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REVIEW – Jaguar E-Pace Chequered Flag

Editor-in-chief, Senior Reviewer


Jaguar E-Pace 2.0 D180 AWD Chequered Flag
  • Exterior Styling
  • Interior Finish
  • Engine / Performance
  • Ride / Handling
  • Economy
  • Practicality
  • Equipment
  • Value For Money
4

Summary

Jaguar’s new baby SUV – the E-Pace – is a rather appealing proposition. It’s very cute with its compact, coupe-like styling. Chequered Flag additions boost sportiness. The interior doesn’t feel quite as premium as the Range Rover Evoque, and the D180 engine doesn’t do this car justice. It lacks oomph, and it’s not even that efficient. Opt for a more powerful engine and you’ll feel like you’re getting so much more car for your money…


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Exterior Styling

SUVs come in all shapes and sizes these days – from shoe boxes to ocean liners and everything in between. So if you’re after a Jaguar SUV you have the choice of two: the larger F-Pace and its baby brother the E-Pace.

Sharing a platform with the Range Rover Evoque – a car we drove recently and absolutely loved – the E-Pace appears cute, and compact. It’s well proportioned, with coupe-like styling.

The Chequered Flag edition is based on the sportier R-Dynamic trim, but benefits from 19-inch Satin Dark Grey alloy wheels, a Black Design Pack and Fixed Panoramic Roof. It’s available in a whole three colours – white, grey or red.

Our test car further improved the exterior styling by adding 21-inch diamond-turned alloys, which more than adequately fill the arches. It also had privacy glass and matrix LED headlights for a premium flair.

The side profile, despite being slightly taller, is distinctly coupe-like. The windows taper up at the rear, and the rear arches are broad and muscular.

Around the back the lights are distantly similar to the F-Type. In keeping with the coupe theme, the rear window is small and is framed by a rather large spoiler. The rear bumper incorporates two exhaust tail pipes rather neatly.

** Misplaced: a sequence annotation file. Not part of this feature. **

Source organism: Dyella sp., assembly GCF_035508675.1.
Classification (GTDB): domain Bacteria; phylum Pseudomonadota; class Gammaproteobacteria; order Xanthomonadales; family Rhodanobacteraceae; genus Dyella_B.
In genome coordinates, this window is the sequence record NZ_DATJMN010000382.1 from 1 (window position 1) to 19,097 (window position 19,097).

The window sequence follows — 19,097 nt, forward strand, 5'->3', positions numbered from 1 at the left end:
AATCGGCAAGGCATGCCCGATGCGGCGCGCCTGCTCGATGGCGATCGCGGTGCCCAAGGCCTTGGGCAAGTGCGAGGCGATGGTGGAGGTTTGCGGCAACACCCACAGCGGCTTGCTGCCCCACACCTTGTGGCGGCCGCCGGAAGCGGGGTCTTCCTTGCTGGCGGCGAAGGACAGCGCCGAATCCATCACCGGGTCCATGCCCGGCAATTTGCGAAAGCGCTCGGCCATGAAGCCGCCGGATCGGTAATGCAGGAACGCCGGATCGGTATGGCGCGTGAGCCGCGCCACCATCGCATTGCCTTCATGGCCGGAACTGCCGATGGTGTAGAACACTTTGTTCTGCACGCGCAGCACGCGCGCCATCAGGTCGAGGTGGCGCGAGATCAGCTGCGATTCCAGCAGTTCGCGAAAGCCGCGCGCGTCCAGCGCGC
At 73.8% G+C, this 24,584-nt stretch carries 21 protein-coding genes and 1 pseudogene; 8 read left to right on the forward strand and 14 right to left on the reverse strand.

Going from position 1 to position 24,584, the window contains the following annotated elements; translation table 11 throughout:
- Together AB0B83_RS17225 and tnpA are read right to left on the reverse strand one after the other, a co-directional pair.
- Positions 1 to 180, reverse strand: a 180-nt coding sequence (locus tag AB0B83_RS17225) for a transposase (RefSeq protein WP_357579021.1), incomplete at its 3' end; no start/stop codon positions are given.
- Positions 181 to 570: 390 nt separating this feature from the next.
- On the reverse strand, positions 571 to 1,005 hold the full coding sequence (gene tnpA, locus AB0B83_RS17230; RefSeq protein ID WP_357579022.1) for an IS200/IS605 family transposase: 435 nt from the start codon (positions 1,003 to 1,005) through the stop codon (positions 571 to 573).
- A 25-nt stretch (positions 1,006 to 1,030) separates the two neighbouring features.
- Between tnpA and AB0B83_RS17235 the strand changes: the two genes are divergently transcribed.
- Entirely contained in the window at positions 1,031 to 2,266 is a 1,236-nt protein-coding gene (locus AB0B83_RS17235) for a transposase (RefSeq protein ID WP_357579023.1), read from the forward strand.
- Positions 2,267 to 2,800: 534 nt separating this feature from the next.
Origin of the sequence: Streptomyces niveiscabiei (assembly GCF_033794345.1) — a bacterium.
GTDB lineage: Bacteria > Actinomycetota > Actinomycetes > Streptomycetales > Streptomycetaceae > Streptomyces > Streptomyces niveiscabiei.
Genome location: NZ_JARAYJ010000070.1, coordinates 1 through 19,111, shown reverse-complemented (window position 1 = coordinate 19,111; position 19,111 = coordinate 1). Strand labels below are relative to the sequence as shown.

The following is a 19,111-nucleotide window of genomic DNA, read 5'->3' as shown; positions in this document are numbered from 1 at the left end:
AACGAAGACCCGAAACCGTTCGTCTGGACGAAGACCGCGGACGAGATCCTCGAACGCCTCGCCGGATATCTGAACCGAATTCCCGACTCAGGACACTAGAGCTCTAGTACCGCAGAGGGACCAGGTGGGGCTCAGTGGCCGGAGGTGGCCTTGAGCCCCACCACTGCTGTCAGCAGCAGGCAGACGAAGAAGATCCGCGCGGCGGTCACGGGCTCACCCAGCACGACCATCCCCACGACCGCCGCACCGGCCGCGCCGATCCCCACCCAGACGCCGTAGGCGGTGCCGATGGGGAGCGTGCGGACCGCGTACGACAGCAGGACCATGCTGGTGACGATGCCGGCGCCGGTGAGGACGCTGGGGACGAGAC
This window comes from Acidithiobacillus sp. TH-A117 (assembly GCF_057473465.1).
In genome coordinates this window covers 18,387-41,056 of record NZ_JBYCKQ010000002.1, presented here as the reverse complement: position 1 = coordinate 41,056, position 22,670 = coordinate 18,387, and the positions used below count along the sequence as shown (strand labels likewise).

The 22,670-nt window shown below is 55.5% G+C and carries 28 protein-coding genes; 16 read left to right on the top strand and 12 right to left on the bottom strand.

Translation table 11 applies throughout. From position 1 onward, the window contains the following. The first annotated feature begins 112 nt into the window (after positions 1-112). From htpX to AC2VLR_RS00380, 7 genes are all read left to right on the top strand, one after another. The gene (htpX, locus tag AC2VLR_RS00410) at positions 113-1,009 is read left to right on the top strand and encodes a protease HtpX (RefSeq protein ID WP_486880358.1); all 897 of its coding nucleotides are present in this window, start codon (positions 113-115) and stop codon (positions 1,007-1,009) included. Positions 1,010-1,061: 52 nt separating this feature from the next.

Instead of the more common winged diffuser, the E-Pace R-Dynamic gets a simple piece of body-coloured trim. It creates a clean line, perfectly rounding off an exterior package which oozes style. Park this outside the local shops and you’ll be glad to see it when you return.

Interior Finish

Inside, the E-Pace continues the coupe styling theme. Elevated driving position aside, the actual design and styling is very sporty. In fact, there are several styling cues from the F-Type.

First of these is the passenger grab-handle incorporated into the centre console. Also, the passenger side of the dashboard is sharply raked so as to not obscure the view out of the windscreen.

Much of the interior is black, and leather. There is, inevitably, some faux leather but this can be forgiven with the E-Pace being the baby of the Jaguar family.

Red stitching is about all the contrast you get in the E-Pace. Thankfully the panoramic roof lets a lot of light in, because it’s very much black on black in the cabin.

The front seats are inviting, with good side and leg bolster support to hold you comfortably in place. They’re not quite a fixed-headrest bucket, but – with winged shoulders – they appear almost so.

Jaguar has also fitted a round steering wheel on the E-Pace. As crazy as that may sound, it seems that every single sporty car has a flat-bottomed one these days. And somehow that doesn’t suit the SUV, no matter how sporty. So good call, Jaguar.

Ahead of the steering wheel is a fully-digital instrument cluster. This can be customised to show a combination of map, dials, trip and media information that best suits you.

It may be a bit monotonous, but there are no questions with build quality. The E-Pace feels well built, and there are no dodgy plastics to be had anywhere. Yet somehow, the interior on the Range Rover Evoque feels that little bit more premium. And, of the two, it’s the one we’d rather be sat in.

Engine/Performance

With the E-Pace Chequered Flag comes a choice of four engines; two diesel and two petrol. On the diesel front, the power outputs are 150PS and 180PS. Petrol-wise, there are 200PS and 250PS variants. All of the engines are 2.0-litre, four-cylinder units.

Our test car had the D180, which is the diesel with 180PS and 430Nm of torque. It sends the power to all four wheels via an 8-speed automatic gearbox. Be under no illusions though, with the D180 under the bonnet the E-Pace is not what you’d call quick. Not even close.